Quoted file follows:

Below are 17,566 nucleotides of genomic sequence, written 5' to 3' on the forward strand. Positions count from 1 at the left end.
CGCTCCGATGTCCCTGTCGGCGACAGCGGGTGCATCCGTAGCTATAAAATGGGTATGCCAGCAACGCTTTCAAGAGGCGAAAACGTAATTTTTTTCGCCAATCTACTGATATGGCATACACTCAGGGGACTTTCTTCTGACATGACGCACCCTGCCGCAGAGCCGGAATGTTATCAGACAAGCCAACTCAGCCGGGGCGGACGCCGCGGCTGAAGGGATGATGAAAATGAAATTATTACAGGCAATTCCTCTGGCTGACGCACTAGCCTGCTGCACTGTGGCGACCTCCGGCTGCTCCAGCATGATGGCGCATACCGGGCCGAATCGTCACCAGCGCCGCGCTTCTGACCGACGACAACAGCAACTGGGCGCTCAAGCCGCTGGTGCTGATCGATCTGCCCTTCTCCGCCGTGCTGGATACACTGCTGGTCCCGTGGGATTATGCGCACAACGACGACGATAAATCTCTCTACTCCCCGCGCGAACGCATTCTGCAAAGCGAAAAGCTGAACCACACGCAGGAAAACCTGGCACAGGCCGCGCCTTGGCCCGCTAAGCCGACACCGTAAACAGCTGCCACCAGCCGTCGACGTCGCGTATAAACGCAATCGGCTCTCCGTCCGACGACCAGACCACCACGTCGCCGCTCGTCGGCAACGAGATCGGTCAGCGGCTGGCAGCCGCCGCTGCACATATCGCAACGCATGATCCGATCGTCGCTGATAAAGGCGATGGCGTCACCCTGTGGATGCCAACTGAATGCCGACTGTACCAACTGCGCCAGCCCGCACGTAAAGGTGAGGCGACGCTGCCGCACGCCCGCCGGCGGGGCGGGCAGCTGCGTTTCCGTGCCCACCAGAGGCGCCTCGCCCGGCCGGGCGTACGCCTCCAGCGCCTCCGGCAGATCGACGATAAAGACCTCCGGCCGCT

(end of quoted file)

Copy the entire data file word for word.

Below are 17,566 nucleotides of genomic sequence, written 5' to 3' on the forward strand. Positions count from 1 at the left end.
CGCTCCGATGTCCCTGTCGGCGACAGCGGGTGCATCCGTAGCTATAAAATGGGTATGCCAGCAACGCTTTCAAGAGGCGAAAACGTAATTTTTTTCGCCAATCTACTGATATGGCATACACTCAGGGGACTTTCTTCTGACATGACGCACCCTGCCGCAGAGCCGGAATGTTATCAGACAAGCCAACTCAGCCGGGGCGGACGCCGCGGCTGAAGGGATGATGAAAATGAAATTATTACAGGCAATTCCTCTGGCTGACGCACTAGCCTGCTGCACTGTGGCGACCTCCGGCTGCTCCAGCATGATGGCGCATACCGGGCCGAATCGTCACCAGCGCCGCGCTTCTGACCGACGACAACAGCAACTGGGCGCTCAAGCCGCTGGTGCTGATCGATCTGCCCTTCTCCGCCGTGCTGGATACACTGCTGGTCCCGTGGGATTATGCGCACAACGACGACGATAAATCTCTCTACTCCCCGCGCGAACGCATTCTGCAAAGCGAAAAGCTGAACCACACGCAGGAAAACCTGGCACAGGCCGCGCCTTGGCCCGCTAAGCCGACACCGTAAACAGCTGCCACCAGCCGTCGACGTCGCGTATAAACGCAATCGGCTCTCCGTCCGACGACCAGACCACCACGTCGCCGCTCGTCGGCAACGAGATCGGTCAGCGGCTGGCAGCCGCCGCTGCACATATCGCAACGCATGATCCGATCGTCGCTGATAAAGGCGATGGCGTCACCCTGTGGATGCCAACTGAATGCCGACTGTACCAACTGCGCCAGCCCGCACGTAAAGGTGAGGCGACGCTGCCGCACGCCCGCCGGCGGGGCGGGCAGCTGCGTTTCCGTGCCCACCAGAGGCGCCTCGCCCGGCCGGGCGTACGCCTCCAGCGCCTCCGGCAGATCGACGATAAAGACCTCCGGCCGCT